which involved a load of shapes and colors - at which point I lost interest.
was interesting that the moon on our journey back from the play looked like
something out of a science fiction film hovering above the road in the direction
we were driving.
Apparently it wasn't just the size - but the dramatic
I said the sci-fi idea would work better for me if I
was seeing 2 moons.
That's another color analysis based value
judgement I guess.
When we visited the
National Gallery (in London)
with Janet's sister once - they had a special exhibition of Italian paintings. I
was through in 5 minutes and spent the next couple of hours reading a book in
the tea shop - which is at the exit to the maze.
Your ancestors and
mine didn't have the luxury being able to google pseudo scientific explanations
of the lights they saw in the night sky - and that's why - over a period of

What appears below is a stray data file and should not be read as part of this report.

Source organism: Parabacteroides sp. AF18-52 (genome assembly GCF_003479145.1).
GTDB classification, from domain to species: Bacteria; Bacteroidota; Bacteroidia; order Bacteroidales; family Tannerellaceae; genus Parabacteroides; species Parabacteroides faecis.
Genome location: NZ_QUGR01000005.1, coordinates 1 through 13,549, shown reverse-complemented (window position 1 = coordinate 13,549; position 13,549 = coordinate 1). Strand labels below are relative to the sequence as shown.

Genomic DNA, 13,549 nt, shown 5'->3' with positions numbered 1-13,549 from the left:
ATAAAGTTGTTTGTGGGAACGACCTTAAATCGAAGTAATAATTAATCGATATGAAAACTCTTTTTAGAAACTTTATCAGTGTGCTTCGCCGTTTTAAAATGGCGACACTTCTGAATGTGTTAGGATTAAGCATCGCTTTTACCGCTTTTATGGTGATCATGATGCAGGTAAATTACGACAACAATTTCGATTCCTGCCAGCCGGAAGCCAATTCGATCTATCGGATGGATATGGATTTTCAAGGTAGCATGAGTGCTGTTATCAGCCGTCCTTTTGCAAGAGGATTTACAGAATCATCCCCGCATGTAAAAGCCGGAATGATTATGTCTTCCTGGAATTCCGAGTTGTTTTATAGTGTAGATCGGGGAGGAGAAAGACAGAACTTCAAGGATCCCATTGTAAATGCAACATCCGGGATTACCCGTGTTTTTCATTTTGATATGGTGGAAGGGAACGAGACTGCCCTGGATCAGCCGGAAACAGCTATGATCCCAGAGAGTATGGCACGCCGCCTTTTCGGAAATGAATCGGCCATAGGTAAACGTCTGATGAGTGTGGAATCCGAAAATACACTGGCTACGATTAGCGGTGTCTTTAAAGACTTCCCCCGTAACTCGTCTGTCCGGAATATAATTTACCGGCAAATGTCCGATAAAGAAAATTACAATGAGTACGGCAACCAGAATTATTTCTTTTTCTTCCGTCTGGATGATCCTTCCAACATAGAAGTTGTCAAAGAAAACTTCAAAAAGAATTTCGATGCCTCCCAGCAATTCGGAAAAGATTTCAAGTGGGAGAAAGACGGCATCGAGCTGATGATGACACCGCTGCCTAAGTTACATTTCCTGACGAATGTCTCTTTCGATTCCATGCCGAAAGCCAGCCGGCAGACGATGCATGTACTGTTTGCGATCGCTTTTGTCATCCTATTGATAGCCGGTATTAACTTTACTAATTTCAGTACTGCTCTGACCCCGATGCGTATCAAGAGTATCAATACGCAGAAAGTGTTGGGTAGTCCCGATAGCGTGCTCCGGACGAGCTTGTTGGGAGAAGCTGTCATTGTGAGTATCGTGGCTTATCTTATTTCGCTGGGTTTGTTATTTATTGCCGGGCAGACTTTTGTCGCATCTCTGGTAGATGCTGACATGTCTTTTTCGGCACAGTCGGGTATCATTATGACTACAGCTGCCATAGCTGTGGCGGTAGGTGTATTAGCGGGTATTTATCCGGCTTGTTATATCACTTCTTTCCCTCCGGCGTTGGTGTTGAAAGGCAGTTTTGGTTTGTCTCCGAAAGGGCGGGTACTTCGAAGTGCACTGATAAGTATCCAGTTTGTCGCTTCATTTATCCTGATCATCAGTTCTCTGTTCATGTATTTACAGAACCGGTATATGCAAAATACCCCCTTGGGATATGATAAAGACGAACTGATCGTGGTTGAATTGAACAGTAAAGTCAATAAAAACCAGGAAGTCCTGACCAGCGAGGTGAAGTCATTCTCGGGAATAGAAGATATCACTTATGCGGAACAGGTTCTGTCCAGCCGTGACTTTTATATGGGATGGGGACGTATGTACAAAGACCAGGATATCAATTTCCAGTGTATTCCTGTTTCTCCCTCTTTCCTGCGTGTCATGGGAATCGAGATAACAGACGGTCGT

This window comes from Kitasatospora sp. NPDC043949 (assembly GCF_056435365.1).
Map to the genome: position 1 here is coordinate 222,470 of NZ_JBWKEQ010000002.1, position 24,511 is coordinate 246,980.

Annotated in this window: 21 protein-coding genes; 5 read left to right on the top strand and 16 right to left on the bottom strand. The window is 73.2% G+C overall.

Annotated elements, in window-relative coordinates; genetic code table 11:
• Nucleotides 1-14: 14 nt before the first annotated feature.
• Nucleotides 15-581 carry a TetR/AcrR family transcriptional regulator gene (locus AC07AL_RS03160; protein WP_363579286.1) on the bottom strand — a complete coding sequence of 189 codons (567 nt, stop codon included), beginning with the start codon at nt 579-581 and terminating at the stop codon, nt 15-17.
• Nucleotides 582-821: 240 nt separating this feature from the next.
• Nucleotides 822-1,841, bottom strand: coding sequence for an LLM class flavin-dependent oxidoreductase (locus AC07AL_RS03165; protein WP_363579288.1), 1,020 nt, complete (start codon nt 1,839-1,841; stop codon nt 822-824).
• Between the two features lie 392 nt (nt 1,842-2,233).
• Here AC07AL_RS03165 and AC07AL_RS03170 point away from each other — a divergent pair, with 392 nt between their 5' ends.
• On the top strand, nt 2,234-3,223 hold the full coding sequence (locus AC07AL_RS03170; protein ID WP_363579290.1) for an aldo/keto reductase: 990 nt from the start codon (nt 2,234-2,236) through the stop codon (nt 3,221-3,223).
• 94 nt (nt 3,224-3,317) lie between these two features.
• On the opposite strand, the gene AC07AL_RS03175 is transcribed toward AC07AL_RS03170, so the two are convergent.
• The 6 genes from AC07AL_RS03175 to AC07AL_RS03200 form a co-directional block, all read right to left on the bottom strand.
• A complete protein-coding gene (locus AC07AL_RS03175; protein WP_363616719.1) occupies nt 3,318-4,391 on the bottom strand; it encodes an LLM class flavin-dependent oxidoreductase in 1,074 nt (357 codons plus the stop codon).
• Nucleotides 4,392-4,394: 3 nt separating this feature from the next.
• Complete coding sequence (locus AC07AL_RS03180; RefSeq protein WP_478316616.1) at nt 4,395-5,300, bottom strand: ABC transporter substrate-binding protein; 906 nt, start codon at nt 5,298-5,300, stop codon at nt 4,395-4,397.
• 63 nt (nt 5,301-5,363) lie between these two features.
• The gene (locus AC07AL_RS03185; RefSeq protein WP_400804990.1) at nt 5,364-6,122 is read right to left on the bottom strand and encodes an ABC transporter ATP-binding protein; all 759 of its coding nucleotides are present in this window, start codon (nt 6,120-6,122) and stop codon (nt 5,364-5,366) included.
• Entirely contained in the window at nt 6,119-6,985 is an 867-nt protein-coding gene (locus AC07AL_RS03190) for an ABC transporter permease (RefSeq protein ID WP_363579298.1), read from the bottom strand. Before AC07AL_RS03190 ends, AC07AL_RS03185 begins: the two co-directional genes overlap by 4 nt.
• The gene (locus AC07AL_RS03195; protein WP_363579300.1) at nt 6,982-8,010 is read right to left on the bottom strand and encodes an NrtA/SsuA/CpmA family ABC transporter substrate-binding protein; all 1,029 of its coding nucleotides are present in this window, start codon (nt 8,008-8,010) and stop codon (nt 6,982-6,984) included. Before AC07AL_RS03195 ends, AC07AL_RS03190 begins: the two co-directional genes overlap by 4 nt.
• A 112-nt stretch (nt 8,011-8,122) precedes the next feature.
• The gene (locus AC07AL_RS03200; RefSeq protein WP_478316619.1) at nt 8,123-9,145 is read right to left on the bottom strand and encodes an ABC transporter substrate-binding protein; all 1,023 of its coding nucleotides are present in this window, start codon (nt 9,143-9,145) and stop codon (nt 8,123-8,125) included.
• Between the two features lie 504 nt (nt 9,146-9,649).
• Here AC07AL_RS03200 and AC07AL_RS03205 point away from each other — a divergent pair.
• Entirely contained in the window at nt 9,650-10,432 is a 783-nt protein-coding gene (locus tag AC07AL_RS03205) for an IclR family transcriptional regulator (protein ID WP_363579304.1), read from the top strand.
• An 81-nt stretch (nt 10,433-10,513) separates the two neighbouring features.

thousands of years they came up with many fascinating stories which tried to
explain what they were seeing and how it all tied together in a reassuring way
which helped them understand the world they were living in.
brings us back to SSDs - and in particular - the subject of enterprise SSD
Although the many stories about the true nature of the
stars, moon and other heavenly bodies in the night sky were created and
developed over many thousands of years - the SSD market which has a
history (spanning about 40 years) - has nevertheless managed to accrue an
imaginative body of literature which includes truths, half truths,
mysticism, misunderstandings. myths, legends - and in some cases - downright
balderdash - when it comes to the subject of SSD costs, pricing and
As someone who has been involved with the enterprise
SSD market since the 1980s - it's been interesting for me to observe how these
stories grew. I've written more than a few myself. And over the years I've
collected snippets from some of these SSD price anecdotes, cost
justifications and switching model anecdotes in an my article which started
out with the title Clarifying
If we use the astrology / astronomy comparison and
relate this to enterprise SSD pricing - I think we can divide SSD history into
these simple phases.
- the Dark Sky phase of SSD pricing:- from the 1980s upto the late 1990s.